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Financing. The financing structure of a social impact bond/pay for success project typically combines elements of “pay for performance” and municipal bonds – a private investor(s) make an initial investment and is repaid if the agreed upon performance metrics are met. In the current SIB examples in the U.S., the philanthropic organizations or private investors assume the guarantor role and absorb any losses. Social impact bond/pay for success projects usually offer less than a 10% return for investors; however, SIBs may offer opportunities for investors to meet federal portfolio requirements, such as those identified under the Community Reinvestment Act.21
Most service providers are not in a strong enough financial position to deliver services for several years with no dedicated revenue, especially with the risk of not being repaid if they do not achieve the pre- agreed upon outcomes. For this reason, SIB/PFS contracts are usually accompanied by financing agreements with investors that provide upfront capital to support service delivery throughout the project period.22
C. Social Impact Bonds/Pay for Success Benefits and Concerns
Social impact bonds or pay for success projects have potential to increase funding and accountability for social service programs that have proven successful. However, critics express concerns that private investors should not be in the business of traditional public service delivery. This section summarizes the potential benefits and concerns on the use of social impact bonds.
Social Impact Bond/Pay for Success Benefits. SIB/PFS projects can provide the government with a mechanism to fund social programs and spur innovation. This section summarizes the potential benefits of social impact bonds identified by stakeholders and social impact bond organizations.
￼￼21 From https://www.ffiec.gov/cra/ - “
22 http://digitalcommons.usm.maine.edu/cgi/viewcontent.cgi?article=1001&context=cepare_funding 8
￼The Community Reinvestment Act (CRA), enacted by Congress in 1977 (12
￼U.S.C. 2901) and implemented by Regulations 12 CFR parts 25, 228, 345, and 195, is intended to encourage
￼depository institutions to help meet the credit needs of the communities in which they operate.
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￼Social impact bonds shift financial risk away from government agencies to the private sector while retaining the potential social benefit for the public, enabling government officials to pursue addressing social issues without the risk of funding unsuccessful programs with taxpayer money.23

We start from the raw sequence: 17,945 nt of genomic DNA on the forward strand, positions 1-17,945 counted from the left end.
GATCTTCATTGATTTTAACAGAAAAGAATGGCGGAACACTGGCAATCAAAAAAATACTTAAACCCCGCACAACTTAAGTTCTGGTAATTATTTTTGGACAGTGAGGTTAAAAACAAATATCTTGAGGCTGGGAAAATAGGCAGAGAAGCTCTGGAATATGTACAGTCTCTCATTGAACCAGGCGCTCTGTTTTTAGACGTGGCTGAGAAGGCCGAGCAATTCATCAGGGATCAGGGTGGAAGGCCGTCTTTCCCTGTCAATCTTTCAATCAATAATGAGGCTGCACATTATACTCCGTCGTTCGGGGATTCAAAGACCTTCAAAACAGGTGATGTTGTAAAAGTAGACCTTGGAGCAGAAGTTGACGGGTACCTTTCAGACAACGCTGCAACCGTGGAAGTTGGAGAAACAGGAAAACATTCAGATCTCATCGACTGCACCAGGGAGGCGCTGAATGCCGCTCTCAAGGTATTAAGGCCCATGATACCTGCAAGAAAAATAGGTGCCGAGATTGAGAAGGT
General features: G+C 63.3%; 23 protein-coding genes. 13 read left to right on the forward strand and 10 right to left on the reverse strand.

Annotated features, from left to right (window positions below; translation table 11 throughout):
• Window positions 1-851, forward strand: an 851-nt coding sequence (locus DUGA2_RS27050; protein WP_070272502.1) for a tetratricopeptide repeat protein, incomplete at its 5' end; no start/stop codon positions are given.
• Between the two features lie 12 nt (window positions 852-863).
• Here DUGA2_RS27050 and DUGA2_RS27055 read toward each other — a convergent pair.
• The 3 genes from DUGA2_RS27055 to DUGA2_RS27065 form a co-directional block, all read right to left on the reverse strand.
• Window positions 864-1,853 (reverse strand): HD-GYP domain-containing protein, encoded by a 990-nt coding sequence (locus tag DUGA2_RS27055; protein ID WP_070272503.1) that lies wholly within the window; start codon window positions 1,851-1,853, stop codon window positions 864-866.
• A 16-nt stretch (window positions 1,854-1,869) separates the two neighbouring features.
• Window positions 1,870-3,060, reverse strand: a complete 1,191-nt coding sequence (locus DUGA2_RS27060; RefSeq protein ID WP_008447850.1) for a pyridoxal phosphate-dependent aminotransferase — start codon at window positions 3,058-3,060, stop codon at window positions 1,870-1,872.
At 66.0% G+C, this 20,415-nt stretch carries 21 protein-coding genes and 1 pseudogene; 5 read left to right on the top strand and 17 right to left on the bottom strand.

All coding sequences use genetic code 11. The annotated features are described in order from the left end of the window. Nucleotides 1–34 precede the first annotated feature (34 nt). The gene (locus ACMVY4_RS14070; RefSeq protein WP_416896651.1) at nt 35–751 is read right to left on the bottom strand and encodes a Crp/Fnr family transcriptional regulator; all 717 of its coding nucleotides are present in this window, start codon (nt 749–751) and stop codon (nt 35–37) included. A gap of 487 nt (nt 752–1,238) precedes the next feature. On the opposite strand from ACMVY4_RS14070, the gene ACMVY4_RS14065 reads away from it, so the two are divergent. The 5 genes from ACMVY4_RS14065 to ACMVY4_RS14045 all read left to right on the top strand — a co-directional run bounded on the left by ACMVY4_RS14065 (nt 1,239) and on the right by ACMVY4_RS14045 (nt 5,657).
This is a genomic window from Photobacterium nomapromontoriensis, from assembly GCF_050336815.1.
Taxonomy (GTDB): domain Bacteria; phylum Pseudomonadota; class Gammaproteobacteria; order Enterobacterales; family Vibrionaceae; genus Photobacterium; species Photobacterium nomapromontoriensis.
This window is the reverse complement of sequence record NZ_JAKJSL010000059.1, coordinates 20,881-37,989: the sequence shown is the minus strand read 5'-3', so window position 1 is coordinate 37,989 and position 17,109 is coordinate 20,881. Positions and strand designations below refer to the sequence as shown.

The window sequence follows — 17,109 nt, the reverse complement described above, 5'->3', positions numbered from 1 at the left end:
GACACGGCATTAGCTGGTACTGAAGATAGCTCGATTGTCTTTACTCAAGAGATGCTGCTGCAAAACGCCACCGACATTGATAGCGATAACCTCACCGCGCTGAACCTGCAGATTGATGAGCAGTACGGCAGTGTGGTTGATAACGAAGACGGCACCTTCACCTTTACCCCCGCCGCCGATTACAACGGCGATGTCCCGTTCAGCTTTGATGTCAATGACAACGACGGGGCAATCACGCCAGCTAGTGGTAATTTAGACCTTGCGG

￼Social impact bonds create a market incentive for an investor to fund a social program, which may not be otherwise funded (particularly when there is little political will to fund the program). The public is less likely to oppose SIBs than other social programs because the government only pays for programs that successfully reduce a social problem. 24
Increased Accountability and Data Integration
￼Because the pay out of a social impact bond is based on performance, data is necessary to identify target populations, track progress over time, and support payout for investors if the program is successful.25
Return on Financial and Social Investments
￼In addition to the financial return on investments if performance metrics are met, investors often receive positive feedback/press for making investments in programs with social impact.
Improved Effectiveness and Efficiency of Social Programs
￼Typically, SIB/PFS projects are used on proven programs. The flexibility of social impact allows funding to shift toward effective approaches more easily than in traditional government contracts. Further, SIBs improve the effectiveness of social programs by establishing reliable metrics for measuring performance and allowing for creativity.26
Ability to Scale Up
￼SIB/PFS projects increase funding for providers to expand their operations and allow investment in capital up-front. As a result, service providers can rapidly scale up practices that have proven successful.27
￼Traditionally, many government social services are “siloed,” not integrated across departments. SIB/PFS projects target outcomes for populations or individuals rather than the output of specific services, allowing for multiple government agencies and other organizations to work collaboratively to find solutions for difficult social problems.28
￼Compared to traditional government contracts, SIB/PFS can allow for more flexibility in service delivery. Contracts do not specify service providers’ day-to- day operations and funding, but rather the outcomes of the program, allowing for service providers to tailor their approaches to meet the needs of the target population.29
￼￼Successful SIB programs may result in substantial government savings as intermediaries innovate to find more efficient ways to deliver services. Typically, the return to investors is based on the cost savings calculated by the government, based on costs that would have otherwise been required.
￼￼￼￼￼￼￼￼￼￼￼￼￼￼￼￼￼23https://wws.princeton.edu/sites/default/files/content/Social%20Impact%20Bonds%202014%20Final%20Report.pdf 24 https://wws.princeton.edu/sites/default/files/content/Social%20Impact%20Bonds%202014%20Final%20Report.pdf 25 https://wws.princeton.edu/sites/default/files/content/Social%20Impact%20Bonds%202014%20Final%20Report.pdf 26 https://wws.princeton.edu/sites/default/files/content/Social%20Impact%20Bonds%202014%20Final%20Report.pdf 27https://wws.princeton.edu/sites/default/files/content/Social%20Impact%20Bonds%202014%20Final%20Report.pdf 28 https://www.gao.gov/assets/680/672363.pdf
OLO Memorandum Report 2018-5 Social Impact Bond Concerns. The following summarizes concerns about social impact bonds and other